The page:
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What is the Consumer Expectation test in proving a design defect?
With the consumer expectations test, the court will focus on a reasonable consumer's expectation of the product's safety when the product is used in a reasonably foreseeable way.
Strict liability applies when a product is dangerous to an extent beyond that which would be contemplated by the ordinary person, with the ordinary knowledge common to the community as to its characteristics.
The standard jury instruction is:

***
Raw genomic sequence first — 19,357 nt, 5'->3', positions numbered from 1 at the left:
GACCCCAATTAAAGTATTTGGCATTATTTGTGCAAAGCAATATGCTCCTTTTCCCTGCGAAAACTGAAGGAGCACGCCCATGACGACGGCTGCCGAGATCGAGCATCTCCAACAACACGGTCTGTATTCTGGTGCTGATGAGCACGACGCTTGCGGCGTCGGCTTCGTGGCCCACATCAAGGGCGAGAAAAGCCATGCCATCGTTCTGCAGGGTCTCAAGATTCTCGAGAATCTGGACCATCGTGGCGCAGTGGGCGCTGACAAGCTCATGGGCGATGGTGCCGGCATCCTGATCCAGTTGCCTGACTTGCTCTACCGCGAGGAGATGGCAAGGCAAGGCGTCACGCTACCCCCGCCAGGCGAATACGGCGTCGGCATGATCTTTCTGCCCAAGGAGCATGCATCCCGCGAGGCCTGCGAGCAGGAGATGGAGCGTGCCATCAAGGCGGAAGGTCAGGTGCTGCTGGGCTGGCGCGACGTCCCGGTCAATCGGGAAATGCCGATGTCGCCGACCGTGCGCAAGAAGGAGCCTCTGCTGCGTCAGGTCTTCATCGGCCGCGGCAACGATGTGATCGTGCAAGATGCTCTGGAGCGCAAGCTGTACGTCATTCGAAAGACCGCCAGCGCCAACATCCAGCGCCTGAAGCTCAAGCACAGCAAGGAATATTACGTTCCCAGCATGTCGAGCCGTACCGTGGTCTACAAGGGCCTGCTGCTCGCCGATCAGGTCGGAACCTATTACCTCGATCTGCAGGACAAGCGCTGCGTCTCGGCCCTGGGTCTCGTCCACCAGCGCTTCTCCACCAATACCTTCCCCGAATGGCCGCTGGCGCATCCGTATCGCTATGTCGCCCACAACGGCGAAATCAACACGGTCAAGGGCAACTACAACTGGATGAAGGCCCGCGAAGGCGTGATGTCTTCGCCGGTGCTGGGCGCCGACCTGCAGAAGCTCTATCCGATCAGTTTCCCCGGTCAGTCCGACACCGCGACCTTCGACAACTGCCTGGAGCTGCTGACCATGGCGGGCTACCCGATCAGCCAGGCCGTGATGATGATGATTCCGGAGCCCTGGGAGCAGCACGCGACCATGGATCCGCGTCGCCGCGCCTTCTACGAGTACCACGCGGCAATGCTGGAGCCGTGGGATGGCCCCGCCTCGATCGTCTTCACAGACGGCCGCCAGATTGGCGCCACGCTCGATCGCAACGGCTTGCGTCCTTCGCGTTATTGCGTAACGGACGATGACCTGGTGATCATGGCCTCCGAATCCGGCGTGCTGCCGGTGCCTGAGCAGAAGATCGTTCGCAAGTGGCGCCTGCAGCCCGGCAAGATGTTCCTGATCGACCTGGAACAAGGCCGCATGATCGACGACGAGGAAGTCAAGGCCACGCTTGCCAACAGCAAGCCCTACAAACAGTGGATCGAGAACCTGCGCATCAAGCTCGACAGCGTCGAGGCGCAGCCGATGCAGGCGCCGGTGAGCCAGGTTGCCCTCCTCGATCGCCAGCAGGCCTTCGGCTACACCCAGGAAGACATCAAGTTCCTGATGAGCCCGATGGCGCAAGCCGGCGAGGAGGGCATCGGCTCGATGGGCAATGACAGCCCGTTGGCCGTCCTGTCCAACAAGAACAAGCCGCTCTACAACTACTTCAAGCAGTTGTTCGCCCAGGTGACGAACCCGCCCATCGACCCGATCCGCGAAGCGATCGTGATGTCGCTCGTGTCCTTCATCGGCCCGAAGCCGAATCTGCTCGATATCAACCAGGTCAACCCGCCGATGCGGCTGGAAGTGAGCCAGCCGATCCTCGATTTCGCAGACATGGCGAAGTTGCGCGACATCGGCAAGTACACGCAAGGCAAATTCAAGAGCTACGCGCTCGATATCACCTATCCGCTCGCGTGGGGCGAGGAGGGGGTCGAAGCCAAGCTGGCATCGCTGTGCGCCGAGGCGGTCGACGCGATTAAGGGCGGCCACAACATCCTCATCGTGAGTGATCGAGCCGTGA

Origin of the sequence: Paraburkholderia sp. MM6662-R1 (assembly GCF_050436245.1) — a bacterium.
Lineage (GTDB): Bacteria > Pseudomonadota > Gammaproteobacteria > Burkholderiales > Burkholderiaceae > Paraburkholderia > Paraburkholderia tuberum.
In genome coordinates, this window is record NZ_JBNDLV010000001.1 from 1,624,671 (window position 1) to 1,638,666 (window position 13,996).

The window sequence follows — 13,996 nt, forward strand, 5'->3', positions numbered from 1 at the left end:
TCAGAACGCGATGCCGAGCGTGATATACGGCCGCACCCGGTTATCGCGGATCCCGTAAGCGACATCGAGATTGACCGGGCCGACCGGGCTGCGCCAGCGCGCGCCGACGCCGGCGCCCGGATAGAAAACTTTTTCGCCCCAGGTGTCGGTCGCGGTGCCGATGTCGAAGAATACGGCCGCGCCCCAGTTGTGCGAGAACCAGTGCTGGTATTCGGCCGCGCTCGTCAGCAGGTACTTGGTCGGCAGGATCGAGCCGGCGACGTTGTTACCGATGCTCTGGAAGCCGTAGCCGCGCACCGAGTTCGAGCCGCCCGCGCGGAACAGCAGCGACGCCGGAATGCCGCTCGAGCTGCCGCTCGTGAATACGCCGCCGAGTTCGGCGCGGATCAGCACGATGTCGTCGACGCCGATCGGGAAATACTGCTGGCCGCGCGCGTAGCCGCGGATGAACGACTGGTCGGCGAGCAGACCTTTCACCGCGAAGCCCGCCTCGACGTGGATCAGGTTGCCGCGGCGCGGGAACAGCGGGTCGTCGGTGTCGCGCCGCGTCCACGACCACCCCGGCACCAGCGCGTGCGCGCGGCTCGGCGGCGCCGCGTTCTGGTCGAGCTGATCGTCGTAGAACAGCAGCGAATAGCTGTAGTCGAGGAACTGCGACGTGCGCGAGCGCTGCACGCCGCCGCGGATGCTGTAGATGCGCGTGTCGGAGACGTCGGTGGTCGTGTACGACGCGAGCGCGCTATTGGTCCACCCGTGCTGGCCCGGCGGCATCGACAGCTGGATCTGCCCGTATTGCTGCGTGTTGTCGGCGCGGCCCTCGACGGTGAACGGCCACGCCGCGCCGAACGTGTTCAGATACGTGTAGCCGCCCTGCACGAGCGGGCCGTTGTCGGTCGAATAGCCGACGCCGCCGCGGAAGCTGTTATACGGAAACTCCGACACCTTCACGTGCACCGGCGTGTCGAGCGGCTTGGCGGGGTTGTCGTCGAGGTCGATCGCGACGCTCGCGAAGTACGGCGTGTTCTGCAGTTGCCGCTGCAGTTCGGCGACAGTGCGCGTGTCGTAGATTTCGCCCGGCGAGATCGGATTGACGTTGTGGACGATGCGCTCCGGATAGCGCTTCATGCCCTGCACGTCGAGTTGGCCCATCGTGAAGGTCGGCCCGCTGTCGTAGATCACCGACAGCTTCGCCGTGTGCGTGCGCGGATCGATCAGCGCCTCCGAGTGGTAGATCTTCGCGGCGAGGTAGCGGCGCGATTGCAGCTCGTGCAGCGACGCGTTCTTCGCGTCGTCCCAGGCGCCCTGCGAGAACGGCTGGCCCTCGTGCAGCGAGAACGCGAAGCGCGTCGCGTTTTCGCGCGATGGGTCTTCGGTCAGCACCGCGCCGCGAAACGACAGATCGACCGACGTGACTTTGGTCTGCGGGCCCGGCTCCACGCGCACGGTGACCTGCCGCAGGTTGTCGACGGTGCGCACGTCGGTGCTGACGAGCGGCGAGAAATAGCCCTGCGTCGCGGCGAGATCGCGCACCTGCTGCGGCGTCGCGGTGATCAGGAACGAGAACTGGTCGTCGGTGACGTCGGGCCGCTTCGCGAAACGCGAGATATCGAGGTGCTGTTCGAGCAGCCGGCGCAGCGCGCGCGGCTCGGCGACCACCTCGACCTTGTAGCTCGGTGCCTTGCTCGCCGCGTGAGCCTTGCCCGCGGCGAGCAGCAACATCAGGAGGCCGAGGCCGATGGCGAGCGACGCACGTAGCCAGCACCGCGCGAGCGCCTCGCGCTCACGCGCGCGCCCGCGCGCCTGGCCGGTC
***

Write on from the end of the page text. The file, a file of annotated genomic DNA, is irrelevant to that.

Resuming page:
The plaintiff claims that [he/she] was harmed by a product that was defective in that it was unreasonably dangerous under the consumer expectations test. Under the consumer expectations test, a product is unreasonably dangerous if you find that the product is dangerous to an extent beyond what would be contemplated by the ordinary consumer who purchases the product, taking into account that ordinary consumer’s knowledge of the product and its characteristics. Under this consumer expectations test, a product is unreasonably dangerous only if the plaintiff proves first, that the risk that the plaintiff claims caused harm was unknowable; and, second, that the risk that the plaintiff claims caused harm was unacceptable to the average or ordinary consumer. In making this determination, you should consider factors such as the nature of the product and its intended use; the product’s intended user; whether any warnings or instructions that accompanied the product addressed the risk involved; and the level of knowledge in the general community about the product and its risks.”
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